Reactor BISMUTH-SR7 is out!

Releases | Simon Baslé | February 28, 2018 | ...

On behalf of the whole Reactor Team, it is my pleasure to announce that the Reactor BISMUTH-SR7 release train is now available. As always, we recommend using the reactor-bom Bill Of Material.

In time for Spring Boot 2, this release train comes with improvements and bugfixes to core, extras, and reactor-netty.

This blog post highlights the most significant changes in both SR7 and last week’s SR6 release trains.

Reactor-Core 3.1.5

What’s new since 3.1.3? See the full release notes of the 3.1.4.RELEASE and the 3.1.5.RELEASE. Core changes include more than 15 improvements and bugfixes.

A few new operators have landed in this release: For example, mergeOrdered has been added to Flux and ParallelFlux. It lets you merge multiple sources by continuously picking the smallest available value among all the sources, as defined by a provided Comparator.

For convenience, we also added Flux#concatWithValues(T…​) and Mono#thenReturn(T) , allowing easy concatenation/continuation with scalar values.

To kickstart our introspection theme of 2018, our implementations of Scheduler are Scannable and are thus meaningful when used with Scannable#from.

Notable update considerations include the fix of behavior, aligning it to that of It now cancels in-flight sources as soon as one source completes with empty or throws an error. If all the Mono sources you zip together are guaranteed to be value, this changes nothing.


If you don’t care about the results but want to make sure the whole of N sources have all completed, prefer using Mono.when. In particular, look out for a .zip(…​).then() pattern, which should be replaced by .when(…​).

Another change that is less likely to have been noticed by our users is fixing the visibility of a couple of classes that were never intended for the public:

  • The MPSC Queue implementation from 3.1.3.RELEASE is now exposed only as a plain Queue through Queues.unboundedMultiproducer(). This concrete class is now package-private.

  • FluxDelaySequence, FluxIndex and FluxIndexFuseable are now also package-private.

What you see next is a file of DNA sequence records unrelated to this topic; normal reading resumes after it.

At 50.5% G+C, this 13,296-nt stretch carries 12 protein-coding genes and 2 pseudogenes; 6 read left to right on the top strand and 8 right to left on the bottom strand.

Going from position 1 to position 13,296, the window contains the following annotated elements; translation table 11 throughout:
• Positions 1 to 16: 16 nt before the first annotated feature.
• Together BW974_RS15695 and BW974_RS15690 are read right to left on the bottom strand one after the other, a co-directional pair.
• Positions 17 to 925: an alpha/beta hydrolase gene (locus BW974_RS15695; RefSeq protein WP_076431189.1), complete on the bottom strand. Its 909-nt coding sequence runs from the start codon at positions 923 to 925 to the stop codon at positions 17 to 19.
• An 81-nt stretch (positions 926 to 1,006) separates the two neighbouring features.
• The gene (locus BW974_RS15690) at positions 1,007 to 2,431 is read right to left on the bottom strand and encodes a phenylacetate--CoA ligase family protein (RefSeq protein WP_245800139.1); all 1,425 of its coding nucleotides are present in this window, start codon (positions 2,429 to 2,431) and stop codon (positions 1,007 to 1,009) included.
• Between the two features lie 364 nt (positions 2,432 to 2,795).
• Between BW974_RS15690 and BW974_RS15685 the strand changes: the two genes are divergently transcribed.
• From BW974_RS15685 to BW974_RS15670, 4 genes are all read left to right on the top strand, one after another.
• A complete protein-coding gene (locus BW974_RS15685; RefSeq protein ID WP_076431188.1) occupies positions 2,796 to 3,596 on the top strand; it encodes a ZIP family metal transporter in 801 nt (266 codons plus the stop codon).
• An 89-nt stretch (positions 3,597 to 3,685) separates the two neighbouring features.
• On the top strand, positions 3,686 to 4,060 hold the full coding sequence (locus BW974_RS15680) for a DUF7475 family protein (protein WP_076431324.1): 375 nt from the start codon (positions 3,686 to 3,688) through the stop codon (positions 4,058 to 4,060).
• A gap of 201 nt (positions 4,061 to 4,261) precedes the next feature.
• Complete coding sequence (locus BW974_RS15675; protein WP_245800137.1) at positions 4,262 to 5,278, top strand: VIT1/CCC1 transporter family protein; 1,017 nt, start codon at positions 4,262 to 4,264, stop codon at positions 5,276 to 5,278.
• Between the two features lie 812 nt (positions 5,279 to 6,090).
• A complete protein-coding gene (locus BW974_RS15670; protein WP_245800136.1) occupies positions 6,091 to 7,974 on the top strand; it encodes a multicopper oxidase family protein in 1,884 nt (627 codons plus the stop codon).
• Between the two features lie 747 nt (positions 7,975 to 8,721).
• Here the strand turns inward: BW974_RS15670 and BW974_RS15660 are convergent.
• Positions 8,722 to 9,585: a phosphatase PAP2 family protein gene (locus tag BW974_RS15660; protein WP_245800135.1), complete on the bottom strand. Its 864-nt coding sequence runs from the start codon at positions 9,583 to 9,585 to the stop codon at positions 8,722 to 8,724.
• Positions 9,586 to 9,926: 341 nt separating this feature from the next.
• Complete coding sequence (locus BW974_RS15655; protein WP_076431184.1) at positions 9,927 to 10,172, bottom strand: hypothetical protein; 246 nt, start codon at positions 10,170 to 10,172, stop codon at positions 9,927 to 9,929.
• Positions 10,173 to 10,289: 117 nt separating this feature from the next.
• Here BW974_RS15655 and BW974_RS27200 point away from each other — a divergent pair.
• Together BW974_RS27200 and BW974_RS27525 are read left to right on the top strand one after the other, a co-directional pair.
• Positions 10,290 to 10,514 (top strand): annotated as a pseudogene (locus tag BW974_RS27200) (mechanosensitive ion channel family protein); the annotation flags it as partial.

Bug fixes also include a few GC-friendly fixes, stopping unnecessary retaining of elastic Scheduler workers and event-loop based Processors' background task in case of forceShutdown().

Reactor Addons 3.1.6

What’s new since 3.1.4? See the full release notes of the 3.1.5.RELEASE and the 3.1.6.RELEASE.

Addons has seen a couple of fixes and improvements.

The newly introduced opinionated helper for caching was released with a few package-private interfaces that should have been public. This is embarrassing. :( It has now been fixed.

A new Repeat#create factory method variant has been introduced. It allows combining a Predicate and a maximum amount of repeat attempts.


Speaking of Repeat and its sister, Retry, some user noticed that the default behavior feels a bit misaligned with the core’s dumbed-down repeat() and retry() variants: Without further configuration, the helpers are capped at a single attempt, where the core versions keep on repeating or retrying. Furthermore, this is changed by chaining in timeout, which switches to an uncapped attempt behavior (which has been clarified in its javadoc).

We are thinking about realigning this behavior with core in 3.2.0. Please chime in on the issue if you have any insight or feedback.

Reactor-Netty 0.7.5

What’s new since 0.7.3? See the full release notes of the 0.7.4.RELEASE and the 0.7.5.RELEASE.

Reactor-Netty has also seen quite a few fixes, mostly around pooling and the connection lifecycle.

New goodies include support for expect 100-continue, as well as better Reactor Context handling, by passing Netty pipelines to it when relevant.

Compression support has also been improved, allowing per-response activation of compression. This slightly supersedes the minCompressionThreshold feature that was already in place (albeit it was not 100% reliable). It is based on a BiPredicate<Req,Resp> that could, for instance, activate compression only on certain content types. The minimum compression threshold option is backed by a content-length predicate.

What’s Next

We encourage you to grab these new artifacts, but, if you’re a Spring Boot user, you’ll be delighted to learn you’ll be rewarded with the same goodies as soon as you upgrade to the upcoming Spring Boot 2.0.0 GA release. :)

As always, feedback is welcome. Come and discuss this release on Gitter or consider opening an issue on GitHub.

In the meantime, happy reactive coding!

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